Ban the Box isn’t going away, and companies need a strategy to protect themselves.ban the box.jpg

The movement in the U.S. to restrict the kind of information employers can look for in making a hiring decision gathers momentum, this time in New York City. It’s known as Ban the Box because the list of boxes applicants need to check about past events gets steadily smaller.

The news in New York City is that as of this month, companies with four employees or more are not allowed to run a credit check on most applicants. The new rules are analyzed at Norton Rose Fulbright’s Regulation Tomorrow blog here. We’ve written extensively on this issue on this blog (Screening Job Applicants’ Old Test Results are Relevant but Fraud is Off-Limits) and in ALM’s Employment Law Strategist, here.

Stronger ban the box rules can give employers fits. What you are supposed to do if you notice that a prospective applicant has five previous addresses in the past 16 months? This is someone who will be given a lot of important information related to your company. You will want to be able to find this person if anything goes wrong on the job, especially if you need to pursue legal or equitable remedies upon termination.

Our answer to employers is that (once you have a Fair Credit Reporting Act release) you do a proper background check to the full extent of the law using the old fashioned technological miracle known as the telephone. With this, you can speak to people near and far about your applicant. You should speak not only to references on the resume, but more importantly to people not submitted as references.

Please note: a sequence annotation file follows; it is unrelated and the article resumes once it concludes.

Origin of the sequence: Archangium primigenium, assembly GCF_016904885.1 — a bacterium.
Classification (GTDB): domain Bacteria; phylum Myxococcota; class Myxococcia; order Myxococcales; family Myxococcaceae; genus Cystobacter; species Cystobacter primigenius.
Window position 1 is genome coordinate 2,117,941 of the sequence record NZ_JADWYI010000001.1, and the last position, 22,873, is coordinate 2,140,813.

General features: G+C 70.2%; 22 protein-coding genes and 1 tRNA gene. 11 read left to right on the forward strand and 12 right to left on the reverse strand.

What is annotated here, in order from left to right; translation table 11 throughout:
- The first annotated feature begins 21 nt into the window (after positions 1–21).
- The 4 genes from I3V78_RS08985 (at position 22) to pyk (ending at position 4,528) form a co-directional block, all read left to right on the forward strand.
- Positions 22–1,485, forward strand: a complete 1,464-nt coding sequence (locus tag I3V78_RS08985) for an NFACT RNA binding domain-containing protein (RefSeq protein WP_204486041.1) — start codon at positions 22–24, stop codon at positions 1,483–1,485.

Former colleagues, former roommates, former landlords are great places to start. In the context of doing a general character check, you can come across lots of great information. An old landlord could tell you your applicant seemed like a great tenant, but since he left bill collectors have been calling weekly to try to find him. You now have the kind of information you needed without to running the credit check.

Does figuring out whom to call and then interviewing them take more time than running a credit check? Of course it does. But in interviewing you can also find out more than a single three-digit credit score. Someone who has an exemplary past with one large default  linked to paying for the hospitalization of a family member is different from a defaulter who has left four angry landlords behind in six years.

For many jobs, an applicant’s credit history should make no difference. For those on which a bad credit report could mean the difference between an offer and a rejection, the extra time to call references both on and off the resume is probably worth the time and expense to get the hiring right.